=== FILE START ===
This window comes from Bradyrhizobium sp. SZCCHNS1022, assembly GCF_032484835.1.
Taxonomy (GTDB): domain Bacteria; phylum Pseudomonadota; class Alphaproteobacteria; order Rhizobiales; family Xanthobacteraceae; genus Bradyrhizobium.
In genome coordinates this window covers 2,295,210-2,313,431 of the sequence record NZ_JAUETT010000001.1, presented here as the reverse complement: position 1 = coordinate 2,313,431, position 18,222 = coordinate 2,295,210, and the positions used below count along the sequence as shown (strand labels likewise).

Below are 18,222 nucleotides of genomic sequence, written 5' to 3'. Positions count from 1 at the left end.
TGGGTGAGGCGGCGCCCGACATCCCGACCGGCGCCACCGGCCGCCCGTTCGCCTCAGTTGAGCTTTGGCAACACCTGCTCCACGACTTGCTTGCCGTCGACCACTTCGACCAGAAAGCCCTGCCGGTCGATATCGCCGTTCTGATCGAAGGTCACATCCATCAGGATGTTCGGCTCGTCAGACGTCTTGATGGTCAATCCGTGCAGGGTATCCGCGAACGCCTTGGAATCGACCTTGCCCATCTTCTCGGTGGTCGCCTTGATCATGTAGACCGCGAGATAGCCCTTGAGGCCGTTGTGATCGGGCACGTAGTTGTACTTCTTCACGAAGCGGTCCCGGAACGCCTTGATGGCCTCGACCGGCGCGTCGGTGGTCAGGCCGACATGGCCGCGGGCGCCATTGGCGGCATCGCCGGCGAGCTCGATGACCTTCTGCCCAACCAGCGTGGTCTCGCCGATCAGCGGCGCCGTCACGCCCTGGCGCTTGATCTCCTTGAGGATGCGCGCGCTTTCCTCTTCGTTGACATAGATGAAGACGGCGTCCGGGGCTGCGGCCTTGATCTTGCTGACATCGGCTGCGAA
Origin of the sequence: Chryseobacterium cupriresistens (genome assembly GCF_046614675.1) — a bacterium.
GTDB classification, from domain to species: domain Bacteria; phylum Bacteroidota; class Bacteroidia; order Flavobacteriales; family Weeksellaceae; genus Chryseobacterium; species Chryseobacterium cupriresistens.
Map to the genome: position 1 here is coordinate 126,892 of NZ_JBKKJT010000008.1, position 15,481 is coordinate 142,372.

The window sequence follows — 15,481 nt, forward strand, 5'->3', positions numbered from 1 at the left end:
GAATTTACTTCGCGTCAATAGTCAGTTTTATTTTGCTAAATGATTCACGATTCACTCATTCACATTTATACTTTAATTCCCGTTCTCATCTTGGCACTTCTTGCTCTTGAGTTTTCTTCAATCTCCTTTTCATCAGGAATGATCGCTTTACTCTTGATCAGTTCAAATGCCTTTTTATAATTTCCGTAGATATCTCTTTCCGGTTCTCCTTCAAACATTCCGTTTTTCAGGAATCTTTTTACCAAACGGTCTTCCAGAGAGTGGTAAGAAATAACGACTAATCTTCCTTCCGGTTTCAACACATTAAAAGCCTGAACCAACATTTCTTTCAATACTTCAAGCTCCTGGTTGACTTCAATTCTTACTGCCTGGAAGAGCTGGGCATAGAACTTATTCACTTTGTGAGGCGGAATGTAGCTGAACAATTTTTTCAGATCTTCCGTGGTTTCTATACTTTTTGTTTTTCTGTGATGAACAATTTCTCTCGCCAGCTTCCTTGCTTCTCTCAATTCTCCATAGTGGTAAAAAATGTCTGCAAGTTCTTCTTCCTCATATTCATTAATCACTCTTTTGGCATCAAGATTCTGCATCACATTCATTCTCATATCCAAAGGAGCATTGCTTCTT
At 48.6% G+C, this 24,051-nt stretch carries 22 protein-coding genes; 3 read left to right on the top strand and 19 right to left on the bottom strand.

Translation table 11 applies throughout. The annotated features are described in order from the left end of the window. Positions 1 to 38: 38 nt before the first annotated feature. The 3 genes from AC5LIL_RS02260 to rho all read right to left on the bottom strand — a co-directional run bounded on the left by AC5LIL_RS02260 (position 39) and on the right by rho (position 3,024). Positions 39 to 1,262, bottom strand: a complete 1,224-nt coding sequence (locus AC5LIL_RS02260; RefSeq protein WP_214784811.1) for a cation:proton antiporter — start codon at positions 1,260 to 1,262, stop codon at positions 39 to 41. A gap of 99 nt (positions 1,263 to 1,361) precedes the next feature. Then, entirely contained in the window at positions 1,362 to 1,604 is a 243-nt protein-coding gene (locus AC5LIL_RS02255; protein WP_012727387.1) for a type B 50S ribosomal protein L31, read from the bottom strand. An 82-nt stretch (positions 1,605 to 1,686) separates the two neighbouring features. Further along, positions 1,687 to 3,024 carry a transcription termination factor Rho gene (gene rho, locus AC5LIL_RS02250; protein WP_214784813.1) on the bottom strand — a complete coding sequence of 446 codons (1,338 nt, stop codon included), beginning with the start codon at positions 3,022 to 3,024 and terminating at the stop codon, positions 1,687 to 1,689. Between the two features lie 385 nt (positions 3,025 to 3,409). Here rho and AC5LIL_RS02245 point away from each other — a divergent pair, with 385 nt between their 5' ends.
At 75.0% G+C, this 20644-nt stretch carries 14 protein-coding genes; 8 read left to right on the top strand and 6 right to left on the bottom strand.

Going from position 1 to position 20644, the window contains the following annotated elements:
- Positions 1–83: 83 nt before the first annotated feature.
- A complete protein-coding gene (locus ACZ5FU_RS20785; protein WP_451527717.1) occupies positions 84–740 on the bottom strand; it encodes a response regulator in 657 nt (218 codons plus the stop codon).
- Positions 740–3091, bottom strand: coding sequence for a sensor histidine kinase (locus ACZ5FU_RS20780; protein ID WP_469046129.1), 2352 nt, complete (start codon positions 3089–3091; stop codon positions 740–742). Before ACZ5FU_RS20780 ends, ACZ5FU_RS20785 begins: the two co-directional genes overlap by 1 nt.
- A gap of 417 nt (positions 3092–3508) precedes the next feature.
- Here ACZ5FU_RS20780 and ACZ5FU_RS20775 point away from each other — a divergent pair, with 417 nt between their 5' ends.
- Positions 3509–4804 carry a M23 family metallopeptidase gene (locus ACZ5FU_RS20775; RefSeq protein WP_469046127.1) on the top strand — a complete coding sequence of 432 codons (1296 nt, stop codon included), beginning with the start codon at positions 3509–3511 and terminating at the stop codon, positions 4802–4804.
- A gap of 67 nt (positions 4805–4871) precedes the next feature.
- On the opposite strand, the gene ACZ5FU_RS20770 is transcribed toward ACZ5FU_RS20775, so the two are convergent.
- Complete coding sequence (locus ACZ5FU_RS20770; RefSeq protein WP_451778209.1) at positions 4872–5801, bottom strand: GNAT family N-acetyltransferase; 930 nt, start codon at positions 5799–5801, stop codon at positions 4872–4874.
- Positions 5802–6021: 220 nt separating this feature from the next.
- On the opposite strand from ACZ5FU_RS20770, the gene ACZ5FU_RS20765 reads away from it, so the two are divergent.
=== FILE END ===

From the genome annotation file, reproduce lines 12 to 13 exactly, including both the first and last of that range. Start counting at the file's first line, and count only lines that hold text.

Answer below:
Translation table 11 applies throughout. The annotated features are described in order from the left end of the window. Positions 1 to 38: 38 nt before the first annotated feature. The 3 genes from AC5LIL_RS02260 to rho all read right to left on the bottom strand — a co-directional run bounded on the left by AC5LIL_RS02260 (position 39) and on the right by rho (position 3,024). Positions 39 to 1,262, bottom strand: a complete 1,224-nt coding sequence (locus AC5LIL_RS02260; RefSeq protein WP_214784811.1) for a cation:proton antiporter — start codon at positions 1,260 to 1,262, stop codon at positions 39 to 41. A gap of 99 nt (positions 1,263 to 1,361) precedes the next feature. Then, entirely contained in the window at positions 1,362 to 1,604 is a 243-nt protein-coding gene (locus AC5LIL_RS02255; protein WP_012727387.1) for a type B 50S ribosomal protein L31, read from the bottom strand. An 82-nt stretch (positions 1,605 to 1,686) separates the two neighbouring features. Further along, positions 1,687 to 3,024 carry a transcription termination factor Rho gene (gene rho, locus AC5LIL_RS02250; protein WP_214784813.1) on the bottom strand — a complete coding sequence of 446 codons (1,338 nt, stop codon included), beginning with the start codon at positions 3,022 to 3,024 and terminating at the stop codon, positions 1,687 to 1,689. Between the two features lie 385 nt (positions 3,025 to 3,409). Here rho and AC5LIL_RS02245 point away from each other — a divergent pair, with 385 nt between their 5' ends.
At 75.0% G+C, this 20644-nt stretch carries 14 protein-coding genes; 8 read left to right on the top strand and 6 right to left on the bottom strand.